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New and no idea.

Discussion in 'Low-carb Diet Forum' started by MamfaB, Apr 9, 2021.

  1. MamfaB

    MamfaB · Newbie

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    So yesterday I received a phone call from a nurse at my GP surgery, I was informed I have a Hba1c level of 47 and I am prediabetic; I was given no further information or advice apart from to stop eating sweet and sugary foods but I don’t have a sweet tooth and hardly ever eat things like that.
    Online research helped me understand some of the basics but honestly the amount of conflicting advice when it comes to diet is astounding!!
    So I am 42 years old. In the last 14 months I have jumped up in weight by around 120lb (due to a combination of self-isolating for the entire time and that causing a mild depression) and I was already classed as obese before that! I have degenerative disc disease and actute footdrop my mobility is virtually non-existent due to excruciating pain and breathlessness, I am now housebound. My BMI is over 80.
    My downfall is 100% carbs, I don’t particularly have a sweet tooth but potatoes, pasta and to a lesser extent, bread I will eat all day long! I had already cut out fried foods and take-aways, switched to wholemeal/wheat/grain products, replaced crisps (my downfall) with fruit and started eating breakfast (marmite of toast or weetabix and a banana) and I am slowly loosing weight but I have a feeling that my ‘healthier’ diet is not going to help lower that Hba1c level!
    Please help me with food ideas (not too complicated as my 15yo son has to cook all main meals) and I’m allergic to fish & shellfish
     
    • Optimistic Optimistic x 1
  2. bulkbiker

    bulkbiker Type 2 · Oracle

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    Eggs bacon and all and any meat.
    Veg grown above ground (including salad stuff) if you like that sort of thing.
    Wholemeal stuff is usually just as bad as the regular stuff for T2 as its usually carbs that are the problem.
    We need none so its best to reduce as much as possible. This will usually lead to fairly rapid weight loss too.
     
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    • Agree Agree x 1
  3. HSSS

    HSSS Type 2 · Expert

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    • Agree Agree x 2
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  4. MrsA2

    MrsA2 Type 2 · Well-Known Member

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    Hi Mamfab
    The good news is that once you cut out all carbs the weight will fall off. The first couple of weeks may be hard as your body tries to hang on to the carbs it loves and you may feel grotty and have cravings, but that soon passes.
    The other good news is that healthy fat is good and will be your friend as it is more satisfying and satiating than carbs ever where.
    A good crisp substitute is cooking cheese slices in the microwave for blasts of 30 seconds until crispy. You can flavour them with chilli or spices to taste and you only need eat at few until you feel very full. Gouda or other waxy cheeses work best, cheddar runs too far.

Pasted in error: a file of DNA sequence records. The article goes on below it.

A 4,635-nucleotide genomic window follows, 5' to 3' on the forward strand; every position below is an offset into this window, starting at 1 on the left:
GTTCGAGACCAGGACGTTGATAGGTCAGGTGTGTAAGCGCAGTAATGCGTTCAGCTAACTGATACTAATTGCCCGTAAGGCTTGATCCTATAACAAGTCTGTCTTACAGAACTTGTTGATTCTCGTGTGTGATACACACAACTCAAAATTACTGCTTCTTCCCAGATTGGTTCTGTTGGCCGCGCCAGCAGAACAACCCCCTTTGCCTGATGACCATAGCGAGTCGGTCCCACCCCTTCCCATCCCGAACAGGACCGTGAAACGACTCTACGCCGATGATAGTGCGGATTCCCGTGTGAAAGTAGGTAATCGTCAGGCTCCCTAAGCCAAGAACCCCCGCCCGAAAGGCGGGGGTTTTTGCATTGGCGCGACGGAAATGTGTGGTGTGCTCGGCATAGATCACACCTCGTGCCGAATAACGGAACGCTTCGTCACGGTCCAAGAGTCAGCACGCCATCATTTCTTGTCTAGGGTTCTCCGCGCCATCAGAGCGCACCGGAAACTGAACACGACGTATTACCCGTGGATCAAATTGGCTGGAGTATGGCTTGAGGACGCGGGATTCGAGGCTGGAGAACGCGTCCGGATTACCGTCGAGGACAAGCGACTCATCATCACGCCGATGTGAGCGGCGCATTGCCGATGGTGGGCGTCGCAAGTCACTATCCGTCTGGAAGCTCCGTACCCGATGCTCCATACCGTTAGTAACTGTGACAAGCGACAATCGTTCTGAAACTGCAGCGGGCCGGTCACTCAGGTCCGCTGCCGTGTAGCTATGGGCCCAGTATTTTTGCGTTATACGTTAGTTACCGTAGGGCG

There are other food ideas and swaps if you Google keto... but there's a lot of silly restrictions out there among keto enthusiasts. Stay on here for sensible practical advice.
    We know we all need to find way of eating that suits us for life so are very supportive
     
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  5. Resurgam

    Resurgam Type 2 (in remission!) · Expert

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    You certainly do not need to cut out all carbs - just the ones which are high starch or sugar, but you should be able to have stirfries, stews, salads - pick low carb options, but as you are still in the lower levels just swapping the really high carb foods should make a big difference
     
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  6. tinmonkey

    tinmonkey Type 2 · Member

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    Maybe you could buy yourself a copy of Jason Fung's The Diabetes Code, or something similar? It would go a long way towards helping you to understand what's going on with your body and how to put it right.

    Once you understand the theory, the rest largely falls into place and you'll be healthier as a consequence.
     
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  7. Dr Snoddy

    Dr Snoddy Type 2 · Well-Known Member

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    It is great that you are looking to turn your life around. However, I can see a couple of obstacles that may stand in your way.
    The first is that your surgery may hand out the usual outmoded dietary advice of low fat, wholegrain bread, pasta etc. This already isn't working for you particularly well either in terms of weight loss or control of blood glucose. The advice already given above on low carbohydrate high fat diets works brilliantly for many of us. A doctor may also suggest certain medications that may help.
    The second is re-educating your son on how to cook for you. I suspect he may be good at spag bol or macaroni cheese and other carb based easy and filling dishes.
    Making salads, cooking vege in interesting ways etc may require support unless he is a born chef.
    Thirdly, are you and your son getting any form of psychological support? Does your son's school provide mentoring for children in caring roles for example?
    I hope that you are able to find a way forward.
     
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